As their fame grew across restaurants and cooking classes, Forest would join Sam at events and promotions. They would interact with clients together and ended up cooking side by side at the health-forward spot Tangerine at Resorts World Sentosa – now under chef Ian Kittichai.
A decade ago, Leong set up a business consultancy, partly to ensure that he could spend more time with Forest after working notoriously long hours and shifts. He is crystal clear why husband-and-wife teams work so well, especially in smaller, more modest operations.
"Most successful small restaurants are husband-and-wife teams – usually the husband cooks, the wife works in front and they click very easily – their goals are the same. If you take a hotel, the chef and the manger are not related. One reports to the executive chef and one to the F&B director, so you don't work like a family.
“If you work in your own free-standing restaurant, as husband and wife, it's very easy to get things done. You can make good, quick decisions. If the guest isn't happy, talk to them! Waive the bill, call them to come back, you can solve things immediately."
Of course he also has his take on cooking at home, when two chefs live together.
"Most of the time Forest has cooked at home, since the kids were young. Some chefs love to cook at home on their days off, but I'm like, why do you cook on your one day off?! I want to go outside and not eat home-cooked food!"
ASHLEY SALMON AND TEIGAN MORRISON, ROGANIC, HONG KONG
Finally back to Hong Kong and one-Michelin-starred Roganic, where Ashley Salmon and Teigan Morrison (known as TJ) are head chef and senior chef de partie respectively – and in a relationship now for 18 months. Consistently lauded as one of the city's finest and most relaxed places to dine, Roganic is home to cuisine celebrating largely British and local Hong Kong produce.
Thirty-year-old Salmon was born and raised in Manchester and started training as a chef as a teenager, before joining one-Michelin-starred L’Enclume in 2015. The restaurant from Simon Rogan in England's Lake District is renowned for its sustainable ethos and embrace of locally-sourced produce.
Teigan trained at the Australian Patisserie Academy in Sydney before moving to the UK where she added to her experience at Le Cordon Bleu and worked as a demi pastry chef under renowned British chef Marcus Wareing.
Working together at Roganic in Hong Kong, Simon Rogan’s first overseas restaurant venture, has bought long hours but great recognition for the cuisine they have crafted. As Salmon explained, being in a culinary couple involves balance.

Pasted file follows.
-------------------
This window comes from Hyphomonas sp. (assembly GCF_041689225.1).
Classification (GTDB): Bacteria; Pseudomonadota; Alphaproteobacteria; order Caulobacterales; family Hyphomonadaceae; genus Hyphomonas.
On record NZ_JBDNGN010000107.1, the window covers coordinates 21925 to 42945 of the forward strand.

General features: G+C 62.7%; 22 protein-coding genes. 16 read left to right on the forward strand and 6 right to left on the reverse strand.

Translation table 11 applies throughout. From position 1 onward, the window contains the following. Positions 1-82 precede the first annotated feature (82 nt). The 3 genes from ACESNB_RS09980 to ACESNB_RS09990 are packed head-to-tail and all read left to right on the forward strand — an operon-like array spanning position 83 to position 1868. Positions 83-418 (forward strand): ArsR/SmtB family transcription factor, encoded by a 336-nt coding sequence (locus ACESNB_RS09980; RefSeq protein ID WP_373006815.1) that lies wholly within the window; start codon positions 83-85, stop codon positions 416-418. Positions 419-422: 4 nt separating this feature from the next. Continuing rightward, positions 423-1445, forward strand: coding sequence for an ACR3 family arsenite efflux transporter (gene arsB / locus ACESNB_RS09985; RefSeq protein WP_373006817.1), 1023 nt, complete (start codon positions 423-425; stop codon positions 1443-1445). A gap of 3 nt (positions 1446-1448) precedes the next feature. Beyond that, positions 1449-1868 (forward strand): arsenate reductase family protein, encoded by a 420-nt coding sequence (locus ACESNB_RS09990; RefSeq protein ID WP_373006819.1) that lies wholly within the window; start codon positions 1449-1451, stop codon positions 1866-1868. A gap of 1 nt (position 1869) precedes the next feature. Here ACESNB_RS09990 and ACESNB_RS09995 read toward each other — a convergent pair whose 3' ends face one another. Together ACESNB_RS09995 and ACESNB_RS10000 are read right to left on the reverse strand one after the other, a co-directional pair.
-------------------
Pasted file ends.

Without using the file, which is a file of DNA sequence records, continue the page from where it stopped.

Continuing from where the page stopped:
"There are obvious challenges, as kitchens can be quite intense! We work long hours and have to remain disciplined, but to be honest it's never a problem. Perhaps because we are in a relationship, we tend to share the same view on food most of the time and we can complement each other’s ideas, which only makes us stronger. Also, if and when the restaurant receives accolades, it's amazing to be able to share that experience together."
One area where the magic can really happen is when dishes are crafted together. Case in point: An insanely photogenic salted caramel custard tart that has already become a firm favourite with diners and on Instagram feeds across Hong Kong.
"We work on all the dishes together but especially the pastry as TJ trained more as a pastry chef. The salted caramel custard tart with Kowloon Dairy milk ice cream is a favourite on our lunch menu. We wanted a classic, comforting dessert, especially given the times the world is going through – and we both love it!"
Given the notoriously long days worked by chefs, you'd be forgiven for thinking that food would be the last thing on their minds when it comes to time off – but far from it. In common with so many in the industry, the passion for cuisine runs deep, as Morrison explained how she and Salmon spent time when the restaurant was forced to close during dining lockdowns.
"We discovered some local artisan producers like Two Moons, one of only two producers distilling gin in Hong Kong, and Conspiracy chocolate, who make delicious craft chocolates."
Their current food dream is to travel and eat around Japan, something they meant to do last year. Dining at Restaurant Frantzen in Stockholm, Sweden is also high on the agenda. They consider it "the best restaurant in the world [right now] – everything about it just looks incredible." (Bjorn Frantzen has restaurant Zen in Singapore).
When at home, of course, that key question naturally arises: Who does the cooking? Morrison responded, quick as a flash: "Ash is the boss at work – but everything outside I decide! I definitely get him to do all the cooking – and the cleaning!"
With balance like that, they seem like another culinary couple with a very bright future.